Property slump playing role in retirement plans

17/01/2019 - 15:17

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SPECIAL REPORT: WA is not matching the national rate for retirement apartment and home builds.

Property slump playing role in retirement plans
Some WA retirement homes, such as Bethanie on the Park, are beginning to build vertically. Photo: Gabriel Oliveira

SPECIAL REPORT: WA is not matching the national rate for retirement apartment and home builds.

The nation’s ageing population and the baby boomer time bomb is forcing Australian aged care and retirement homes to reassess their offerings and adapt to the growing demand for services.

Better health outcomes and availability of in-home care have allowed the current population of retirees to remain active in their communities far longer than previous generations.

Despite this, the Property Council of Australia’s executive director of retirement living, Ben Myers, told Business News that retirement villages continued to be a viable option for many older Australians who wanted to retain their independence and remain part of their community.

The Property Council defines a retirement village as catering for residents who can generally live independently and are not very frail or dependent on assistance. In contrast, residential aged care facilities offer supported living for senior Australians who need daily personal assistance and cannot live alone.

(Click here to see a PDF version of the full three page annual report)

A retirement village includes accessibility features to assist older residents, but was described by Mr Myers as more of a lifestyle option than an ageing necessity.

In collaboration with PwC, the Property Council’s annual survey into retirement living has produced some concerns about retirement living in Western Australia.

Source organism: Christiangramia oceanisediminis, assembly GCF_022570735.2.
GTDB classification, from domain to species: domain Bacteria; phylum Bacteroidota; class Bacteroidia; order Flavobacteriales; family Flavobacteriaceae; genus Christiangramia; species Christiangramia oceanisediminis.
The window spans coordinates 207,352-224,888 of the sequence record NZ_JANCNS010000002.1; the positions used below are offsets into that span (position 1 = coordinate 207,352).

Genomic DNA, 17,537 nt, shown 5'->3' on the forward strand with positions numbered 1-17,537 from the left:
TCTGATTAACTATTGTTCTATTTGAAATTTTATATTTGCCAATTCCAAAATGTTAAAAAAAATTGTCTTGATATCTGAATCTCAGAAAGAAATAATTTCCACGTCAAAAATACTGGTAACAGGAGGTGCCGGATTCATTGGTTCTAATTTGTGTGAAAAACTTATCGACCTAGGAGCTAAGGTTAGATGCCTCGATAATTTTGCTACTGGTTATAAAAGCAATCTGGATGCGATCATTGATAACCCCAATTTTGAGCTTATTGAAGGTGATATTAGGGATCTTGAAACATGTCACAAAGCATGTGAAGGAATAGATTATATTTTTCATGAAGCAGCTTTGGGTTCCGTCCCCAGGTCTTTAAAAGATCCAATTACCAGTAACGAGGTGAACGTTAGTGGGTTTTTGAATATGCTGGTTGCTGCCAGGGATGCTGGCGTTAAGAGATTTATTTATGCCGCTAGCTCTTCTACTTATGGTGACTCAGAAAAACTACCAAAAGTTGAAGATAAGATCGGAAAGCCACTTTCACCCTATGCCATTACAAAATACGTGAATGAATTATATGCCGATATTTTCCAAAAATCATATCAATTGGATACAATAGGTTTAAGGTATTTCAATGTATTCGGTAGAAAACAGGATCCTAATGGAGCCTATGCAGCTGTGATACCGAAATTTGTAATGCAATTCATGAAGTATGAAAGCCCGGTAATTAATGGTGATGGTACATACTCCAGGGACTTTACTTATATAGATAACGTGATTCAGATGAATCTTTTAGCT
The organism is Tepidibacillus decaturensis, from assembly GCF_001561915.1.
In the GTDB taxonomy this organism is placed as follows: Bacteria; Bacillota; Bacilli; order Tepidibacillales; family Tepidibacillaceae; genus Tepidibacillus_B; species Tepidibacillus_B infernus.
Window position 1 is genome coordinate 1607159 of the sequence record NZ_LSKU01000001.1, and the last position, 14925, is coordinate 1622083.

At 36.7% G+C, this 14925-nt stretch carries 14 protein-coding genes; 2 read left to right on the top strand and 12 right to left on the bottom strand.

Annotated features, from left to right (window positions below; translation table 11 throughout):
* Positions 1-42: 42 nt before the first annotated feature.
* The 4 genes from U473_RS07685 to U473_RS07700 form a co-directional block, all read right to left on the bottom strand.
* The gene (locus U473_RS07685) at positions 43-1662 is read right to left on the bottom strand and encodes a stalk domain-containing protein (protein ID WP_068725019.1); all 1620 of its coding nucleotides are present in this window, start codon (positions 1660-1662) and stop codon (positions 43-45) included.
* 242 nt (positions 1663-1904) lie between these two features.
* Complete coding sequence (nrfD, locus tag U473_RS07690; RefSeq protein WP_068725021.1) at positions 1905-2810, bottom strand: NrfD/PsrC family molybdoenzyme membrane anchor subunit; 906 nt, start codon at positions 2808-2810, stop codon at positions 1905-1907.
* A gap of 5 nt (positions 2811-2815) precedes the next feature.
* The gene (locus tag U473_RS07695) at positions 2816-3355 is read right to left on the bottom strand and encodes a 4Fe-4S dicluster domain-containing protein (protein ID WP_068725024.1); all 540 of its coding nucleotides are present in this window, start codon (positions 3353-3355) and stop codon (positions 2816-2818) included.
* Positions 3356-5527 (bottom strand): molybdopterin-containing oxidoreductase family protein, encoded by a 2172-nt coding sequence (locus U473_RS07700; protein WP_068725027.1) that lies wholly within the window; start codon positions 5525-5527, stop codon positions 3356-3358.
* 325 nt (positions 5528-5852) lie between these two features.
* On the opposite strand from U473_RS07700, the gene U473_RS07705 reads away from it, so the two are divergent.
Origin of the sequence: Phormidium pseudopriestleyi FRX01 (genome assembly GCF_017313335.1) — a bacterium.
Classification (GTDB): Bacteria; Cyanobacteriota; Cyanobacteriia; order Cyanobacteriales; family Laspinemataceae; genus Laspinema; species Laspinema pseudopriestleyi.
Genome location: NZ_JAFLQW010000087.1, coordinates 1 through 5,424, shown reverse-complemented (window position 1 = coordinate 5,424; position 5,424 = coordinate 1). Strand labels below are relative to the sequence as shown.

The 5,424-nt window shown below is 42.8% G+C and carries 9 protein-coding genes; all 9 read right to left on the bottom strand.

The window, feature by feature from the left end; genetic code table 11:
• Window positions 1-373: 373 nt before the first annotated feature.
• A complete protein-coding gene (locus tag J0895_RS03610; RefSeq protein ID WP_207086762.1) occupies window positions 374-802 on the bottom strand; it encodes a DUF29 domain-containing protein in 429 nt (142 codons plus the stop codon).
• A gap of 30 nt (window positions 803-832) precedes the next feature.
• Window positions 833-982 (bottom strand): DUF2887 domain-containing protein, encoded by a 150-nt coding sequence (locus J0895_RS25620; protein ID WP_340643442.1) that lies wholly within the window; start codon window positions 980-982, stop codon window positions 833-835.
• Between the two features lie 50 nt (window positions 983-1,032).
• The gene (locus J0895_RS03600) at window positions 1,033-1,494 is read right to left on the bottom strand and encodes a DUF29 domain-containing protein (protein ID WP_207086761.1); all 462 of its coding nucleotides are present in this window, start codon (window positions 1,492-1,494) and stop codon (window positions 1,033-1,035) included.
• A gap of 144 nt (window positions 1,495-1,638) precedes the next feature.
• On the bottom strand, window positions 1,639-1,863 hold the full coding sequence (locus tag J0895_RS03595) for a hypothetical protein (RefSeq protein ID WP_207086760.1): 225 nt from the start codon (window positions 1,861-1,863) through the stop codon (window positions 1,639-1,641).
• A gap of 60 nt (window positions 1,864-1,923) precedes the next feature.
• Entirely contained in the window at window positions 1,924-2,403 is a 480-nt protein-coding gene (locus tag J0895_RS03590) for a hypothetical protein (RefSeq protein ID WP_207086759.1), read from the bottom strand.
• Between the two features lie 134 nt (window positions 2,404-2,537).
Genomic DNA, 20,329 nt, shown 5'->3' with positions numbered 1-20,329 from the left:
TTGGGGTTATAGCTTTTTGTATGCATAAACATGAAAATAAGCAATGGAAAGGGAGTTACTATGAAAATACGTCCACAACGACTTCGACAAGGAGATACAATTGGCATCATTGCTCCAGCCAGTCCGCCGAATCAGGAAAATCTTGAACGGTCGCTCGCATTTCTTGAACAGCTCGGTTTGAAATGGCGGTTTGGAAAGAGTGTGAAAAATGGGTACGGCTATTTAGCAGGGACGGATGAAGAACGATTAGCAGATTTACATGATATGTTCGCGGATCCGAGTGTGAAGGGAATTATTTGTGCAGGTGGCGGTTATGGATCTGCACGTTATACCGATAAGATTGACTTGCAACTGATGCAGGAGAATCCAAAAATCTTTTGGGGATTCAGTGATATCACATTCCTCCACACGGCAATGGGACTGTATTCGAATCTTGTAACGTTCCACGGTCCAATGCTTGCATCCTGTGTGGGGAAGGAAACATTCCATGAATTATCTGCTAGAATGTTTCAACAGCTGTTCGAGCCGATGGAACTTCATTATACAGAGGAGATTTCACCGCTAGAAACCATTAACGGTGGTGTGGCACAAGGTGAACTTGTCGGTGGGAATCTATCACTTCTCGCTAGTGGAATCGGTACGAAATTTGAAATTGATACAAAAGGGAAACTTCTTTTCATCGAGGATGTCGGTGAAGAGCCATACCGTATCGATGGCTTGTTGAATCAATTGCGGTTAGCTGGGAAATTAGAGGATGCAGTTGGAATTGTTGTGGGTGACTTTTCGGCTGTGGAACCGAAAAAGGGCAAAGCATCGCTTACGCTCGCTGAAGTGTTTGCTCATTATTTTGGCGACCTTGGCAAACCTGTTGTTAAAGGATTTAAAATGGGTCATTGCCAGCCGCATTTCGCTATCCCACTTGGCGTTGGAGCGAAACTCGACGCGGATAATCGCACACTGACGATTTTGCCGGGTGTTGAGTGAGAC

The 2018 PwC/Property Council Retirement Census used data supplied by 52 organisations nationally.

“From a WA perspective there’s some real concerns about the supply pipeline compared to what we’re seeing in the rest of the country,” Mr Myers said.

“Our survey shows that, in the current financial year, our respondents indicated that they’re building 2,000 individual retirement village units, that’s either in new villages or in new stages of existing villages.

“Only 29 of those are reported to be delivered in WA, and that number doesn’t get much better over the next few years.”

Mr Myers attributes this to factors affecting both the supply of and demand for retirement apartments and houses.

“There continues to be a fairly soft residential property market in WA, which has made it a more difficult proposition for people to look at downsizing,” Mr Myers said.

“Selling the family home and buying something smaller isn’t going to give people the nest egg that they might have hoped for, because obviously construction costs haven’t reduced.

“If you can find a buyer for your home, you may actually be taking a loss on what you paid for it, or accepting a lower price than what you might if you hold on.

“So I think we’re seeing in WA people looking to hold on to their homes, hoping the market will pick up again, and that’s made demand for retirement villages weaker than what we’re seeing around the rest of the country.”

The booming in-home care market may also be a factor in this decline in demand, as ease of services related to health, cleaning and maintenance allows those living in the community to remain in their homes for substantially longer.

The Retirement Census highlights a rising trend for multi-storey developments, with 30 per cent of new developments either apartments, or a combination of vertical and horizontal.

Only 15 per cent of existing villages are vertical.

In WA, regulatory uncertainty had halted this trend, Mr Myers said.

“A retirement village in WA goes onto a particular title scheme, which then prevents any other use or development of the site, is my understanding,” he said.

“So that makes it very difficult to co-locate aged care, and to look at some of the more innovative options that we’re seeing in some of the other states where vertical retirement villages are being built within shopping centres, medical centres, or whatever might exist.”

Mr Myers noted that this supply issue was primarily in the hands of government.

With the current state population over the age of 65 sitting just under 350,000, according to the Property Council’s 2018 Retirement Living national planning report card, Mr Myers said it was becoming increasingly urgent to find a solution that would allow for more flexibility.

“There’s real regulatory uncertainty,” he said.

“The state government keeps talking about legislative reform, and there’s been a promised paper on that for some months now that hasn’t materialised.”

“That impacts the ability of retirement village operators to get the financing and prepare to make the huge financial commitment needed to proceed with the development.”

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